The Associated Press, a U.S. wire service and news outlet, announced Monday that it will capitalize “black” when referring to the racial group in its stories, but not “white.”
The AP said a statement about the change that white people have a less distinct culture than do black people, and that whites don’t have the experience of discrimination based on skin color. The national publication said that capitalizing white could be harmful because white supremacists often capitalize “white,” according to a report about the change posted by AP.
“We agree that white people’s skin color plays into systemic inequalities and injustices, and we want our journalism to robustly explore these problems,” AP’s vice president for standards John Daniszewski, told staff, according to AP. “But capitalizing the term white, as is done by white supremacists, risks subtly conveying legitimacy to such beliefs.”
Daniszewski’s remarks come despite several black organizations like The National Association of Black Journalists releasing guidance that “white” should be capitalized in addition to “black,” AP reported.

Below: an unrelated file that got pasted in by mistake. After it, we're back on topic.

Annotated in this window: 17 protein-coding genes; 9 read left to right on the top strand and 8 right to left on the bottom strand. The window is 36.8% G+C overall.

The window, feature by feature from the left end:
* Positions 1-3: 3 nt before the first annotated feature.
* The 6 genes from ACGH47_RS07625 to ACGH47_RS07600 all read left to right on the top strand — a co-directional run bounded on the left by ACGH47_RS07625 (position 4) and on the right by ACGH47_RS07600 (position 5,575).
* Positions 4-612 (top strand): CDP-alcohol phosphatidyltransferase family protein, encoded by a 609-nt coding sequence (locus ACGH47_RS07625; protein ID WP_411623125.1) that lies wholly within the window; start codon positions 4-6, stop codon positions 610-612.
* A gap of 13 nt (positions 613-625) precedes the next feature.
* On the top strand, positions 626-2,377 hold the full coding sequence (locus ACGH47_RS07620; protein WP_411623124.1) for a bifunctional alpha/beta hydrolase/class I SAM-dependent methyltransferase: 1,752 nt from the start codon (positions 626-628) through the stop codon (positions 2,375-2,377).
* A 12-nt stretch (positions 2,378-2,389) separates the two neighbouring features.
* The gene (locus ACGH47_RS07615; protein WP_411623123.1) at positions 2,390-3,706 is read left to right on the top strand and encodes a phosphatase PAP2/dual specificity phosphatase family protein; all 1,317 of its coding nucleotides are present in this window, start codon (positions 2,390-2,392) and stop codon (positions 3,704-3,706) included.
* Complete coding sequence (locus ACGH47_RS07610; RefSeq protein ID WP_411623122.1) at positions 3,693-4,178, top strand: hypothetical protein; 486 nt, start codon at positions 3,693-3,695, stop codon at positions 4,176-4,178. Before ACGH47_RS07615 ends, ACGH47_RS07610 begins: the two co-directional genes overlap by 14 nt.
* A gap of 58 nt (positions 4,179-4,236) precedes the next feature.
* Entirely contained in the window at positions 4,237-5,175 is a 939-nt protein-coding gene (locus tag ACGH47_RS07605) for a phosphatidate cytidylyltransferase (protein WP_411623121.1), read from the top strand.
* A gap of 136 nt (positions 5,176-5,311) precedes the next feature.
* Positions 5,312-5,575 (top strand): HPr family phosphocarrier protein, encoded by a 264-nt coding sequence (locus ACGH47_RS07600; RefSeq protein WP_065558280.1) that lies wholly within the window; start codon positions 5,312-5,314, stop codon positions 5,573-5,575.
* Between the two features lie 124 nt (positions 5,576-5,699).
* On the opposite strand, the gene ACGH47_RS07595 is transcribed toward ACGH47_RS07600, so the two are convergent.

The AP made the decision to capitalize “black” about a month ago, but released the statement Monday to clarify that they won’t be capitalizing “white.”
AP’s style is now to capitalize Black in a racial, ethnic or cultural sense, conveying an essential and shared sense of history, identity and community among people who identify as Black, including those in the African diaspora and within Africa.
— APStylebook (@APStylebook) June 19, 2020
The AP’s guidelines are widely influential on how journalists format their writing through their release of the AP Stylebook that is adhered to by numerous news organizations.
The AP said that capitalizing “white” could cause Caucasians to abdicate conversations about racial inequality in the country, according to the announcement.
The New York Times made a similar decision July 5 and chose to capitalize only “black.”
“It seems like such a minor change, black versus Black,” The Times’s national editor Marc Lacey said in the publication’s statement to the public. “But for many people the capitalization of that one letter is the difference between a color and a culture.”
The Wall Street Journal, USA Today, NBC News and others have also followed the trend, according to AP.
Calls to capitalize the word “black” in writing follow nationwide demonstrations against racial inequality and police brutality after the death of George Floyd, who died after a police officer knelt on his neck for over eight minutes, video showed.
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